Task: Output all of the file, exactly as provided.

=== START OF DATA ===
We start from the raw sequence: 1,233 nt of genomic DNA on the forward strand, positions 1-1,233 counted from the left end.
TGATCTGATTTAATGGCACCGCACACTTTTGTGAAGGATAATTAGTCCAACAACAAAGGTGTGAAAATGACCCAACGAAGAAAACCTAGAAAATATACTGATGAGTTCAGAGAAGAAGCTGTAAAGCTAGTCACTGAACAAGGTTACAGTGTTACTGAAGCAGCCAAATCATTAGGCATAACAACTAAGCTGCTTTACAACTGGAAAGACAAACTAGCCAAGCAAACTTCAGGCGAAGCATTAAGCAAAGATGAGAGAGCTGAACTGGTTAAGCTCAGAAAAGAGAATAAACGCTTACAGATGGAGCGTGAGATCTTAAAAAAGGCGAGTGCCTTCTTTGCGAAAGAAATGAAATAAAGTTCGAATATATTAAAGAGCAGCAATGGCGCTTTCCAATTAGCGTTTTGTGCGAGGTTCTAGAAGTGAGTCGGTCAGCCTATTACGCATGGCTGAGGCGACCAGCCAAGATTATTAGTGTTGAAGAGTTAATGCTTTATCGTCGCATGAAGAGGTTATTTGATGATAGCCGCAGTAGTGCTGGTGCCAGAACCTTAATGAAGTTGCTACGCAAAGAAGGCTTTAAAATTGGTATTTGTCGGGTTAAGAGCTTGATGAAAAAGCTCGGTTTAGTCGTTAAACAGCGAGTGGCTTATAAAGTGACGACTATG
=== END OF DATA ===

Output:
We start from the raw sequence: 1,233 nt of genomic DNA on the forward strand, positions 1-1,233 counted from the left end.
TGATCTGATTTAATGGCACCGCACACTTTTGTGAAGGATAATTAGTCCAACAACAAAGGTGTGAAAATGACCCAACGAAGAAAACCTAGAAAATATACTGATGAGTTCAGAGAAGAAGCTGTAAAGCTAGTCACTGAACAAGGTTACAGTGTTACTGAAGCAGCCAAATCATTAGGCATAACAACTAAGCTGCTTTACAACTGGAAAGACAAACTAGCCAAGCAAACTTCAGGCGAAGCATTAAGCAAAGATGAGAGAGCTGAACTGGTTAAGCTCAGAAAAGAGAATAAACGCTTACAGATGGAGCGTGAGATCTTAAAAAAGGCGAGTGCCTTCTTTGCGAAAGAAATGAAATAAAGTTCGAATATATTAAAGAGCAGCAATGGCGCTTTCCAATTAGCGTTTTGTGCGAGGTTCTAGAAGTGAGTCGGTCAGCCTATTACGCATGGCTGAGGCGACCAGCCAAGATTATTAGTGTTGAAGAGTTAATGCTTTATCGTCGCATGAAGAGGTTATTTGATGATAGCCGCAGTAGTGCTGGTGCCAGAACCTTAATGAAGTTGCTACGCAAAGAAGGCTTTAAAATTGGTATTTGTCGGGTTAAGAGCTTGATGAAAAAGCTCGGTTTAGTCGTTAAACAGCGAGTGGCTTATAAAGTGACGACTATG